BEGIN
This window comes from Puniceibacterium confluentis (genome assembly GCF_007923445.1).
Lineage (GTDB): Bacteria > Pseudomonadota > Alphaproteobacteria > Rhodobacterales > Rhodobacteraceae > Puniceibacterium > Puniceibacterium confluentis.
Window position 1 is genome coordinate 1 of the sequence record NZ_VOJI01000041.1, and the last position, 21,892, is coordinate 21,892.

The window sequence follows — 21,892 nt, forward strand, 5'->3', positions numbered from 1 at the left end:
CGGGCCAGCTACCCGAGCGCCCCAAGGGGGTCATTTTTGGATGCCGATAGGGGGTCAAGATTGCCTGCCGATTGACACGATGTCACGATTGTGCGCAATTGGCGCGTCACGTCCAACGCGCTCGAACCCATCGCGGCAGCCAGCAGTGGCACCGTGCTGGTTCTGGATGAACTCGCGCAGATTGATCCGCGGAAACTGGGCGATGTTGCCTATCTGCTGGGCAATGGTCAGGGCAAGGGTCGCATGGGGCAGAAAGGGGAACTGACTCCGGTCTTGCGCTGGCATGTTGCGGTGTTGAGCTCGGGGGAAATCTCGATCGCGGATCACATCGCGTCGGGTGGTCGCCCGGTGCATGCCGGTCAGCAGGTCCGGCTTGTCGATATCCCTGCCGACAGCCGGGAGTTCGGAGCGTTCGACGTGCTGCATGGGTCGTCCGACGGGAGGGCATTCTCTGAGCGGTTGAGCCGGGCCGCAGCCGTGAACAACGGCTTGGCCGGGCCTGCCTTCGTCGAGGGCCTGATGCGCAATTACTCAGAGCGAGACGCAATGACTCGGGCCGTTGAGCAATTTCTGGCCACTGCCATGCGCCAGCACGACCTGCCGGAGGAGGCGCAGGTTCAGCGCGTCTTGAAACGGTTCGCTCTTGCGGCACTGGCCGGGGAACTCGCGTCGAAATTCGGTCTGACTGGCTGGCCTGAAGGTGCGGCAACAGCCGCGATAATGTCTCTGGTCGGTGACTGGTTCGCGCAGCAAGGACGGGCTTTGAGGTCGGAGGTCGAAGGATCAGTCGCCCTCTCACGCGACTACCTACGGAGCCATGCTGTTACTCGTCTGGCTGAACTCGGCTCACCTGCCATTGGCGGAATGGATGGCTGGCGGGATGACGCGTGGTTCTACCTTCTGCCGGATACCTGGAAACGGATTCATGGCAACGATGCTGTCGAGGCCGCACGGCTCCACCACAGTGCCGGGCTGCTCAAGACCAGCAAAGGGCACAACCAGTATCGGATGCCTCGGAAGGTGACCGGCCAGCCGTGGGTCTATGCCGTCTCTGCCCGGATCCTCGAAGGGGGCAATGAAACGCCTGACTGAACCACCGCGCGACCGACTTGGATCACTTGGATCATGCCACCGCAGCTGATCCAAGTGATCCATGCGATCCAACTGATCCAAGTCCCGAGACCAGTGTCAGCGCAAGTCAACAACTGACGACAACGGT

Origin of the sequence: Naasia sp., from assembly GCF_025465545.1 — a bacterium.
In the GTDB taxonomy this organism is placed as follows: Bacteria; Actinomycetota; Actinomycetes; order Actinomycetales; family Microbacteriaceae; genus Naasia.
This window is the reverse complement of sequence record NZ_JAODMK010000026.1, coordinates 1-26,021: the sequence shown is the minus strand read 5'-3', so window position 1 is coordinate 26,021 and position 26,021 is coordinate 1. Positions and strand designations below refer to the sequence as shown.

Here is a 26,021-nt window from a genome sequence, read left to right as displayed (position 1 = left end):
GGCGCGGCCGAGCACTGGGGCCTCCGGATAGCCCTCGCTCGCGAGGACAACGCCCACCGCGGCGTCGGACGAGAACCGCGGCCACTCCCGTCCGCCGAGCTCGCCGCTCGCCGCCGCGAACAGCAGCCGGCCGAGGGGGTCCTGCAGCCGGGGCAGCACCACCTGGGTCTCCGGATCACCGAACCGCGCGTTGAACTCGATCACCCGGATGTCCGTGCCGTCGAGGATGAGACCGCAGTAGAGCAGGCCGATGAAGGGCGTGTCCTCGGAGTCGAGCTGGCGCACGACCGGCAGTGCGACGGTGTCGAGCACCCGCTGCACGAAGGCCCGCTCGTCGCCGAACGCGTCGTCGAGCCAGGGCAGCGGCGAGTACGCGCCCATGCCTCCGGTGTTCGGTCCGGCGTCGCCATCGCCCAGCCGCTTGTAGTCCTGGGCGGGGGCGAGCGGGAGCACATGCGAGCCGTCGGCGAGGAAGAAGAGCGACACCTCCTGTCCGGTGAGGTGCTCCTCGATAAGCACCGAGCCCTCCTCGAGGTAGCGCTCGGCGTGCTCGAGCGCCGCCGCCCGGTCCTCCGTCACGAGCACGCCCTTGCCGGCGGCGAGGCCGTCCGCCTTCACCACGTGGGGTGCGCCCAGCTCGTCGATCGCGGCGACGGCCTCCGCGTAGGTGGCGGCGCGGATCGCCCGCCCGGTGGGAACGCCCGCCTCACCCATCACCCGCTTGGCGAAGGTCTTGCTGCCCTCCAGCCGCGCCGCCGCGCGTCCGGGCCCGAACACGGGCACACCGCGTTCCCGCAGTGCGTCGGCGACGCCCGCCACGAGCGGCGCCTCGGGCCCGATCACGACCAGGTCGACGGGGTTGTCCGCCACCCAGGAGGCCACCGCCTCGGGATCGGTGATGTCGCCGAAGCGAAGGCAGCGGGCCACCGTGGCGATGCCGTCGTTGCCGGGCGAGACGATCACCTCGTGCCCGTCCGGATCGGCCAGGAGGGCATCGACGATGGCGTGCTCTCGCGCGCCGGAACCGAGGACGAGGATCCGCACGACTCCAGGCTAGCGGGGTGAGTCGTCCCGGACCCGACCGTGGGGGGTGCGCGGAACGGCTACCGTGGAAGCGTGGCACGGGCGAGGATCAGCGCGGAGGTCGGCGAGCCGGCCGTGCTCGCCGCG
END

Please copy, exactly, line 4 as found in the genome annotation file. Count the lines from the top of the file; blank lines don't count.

The window sequence follows — 21,892 nt, forward strand, 5'->3', positions numbered from 1 at the left end: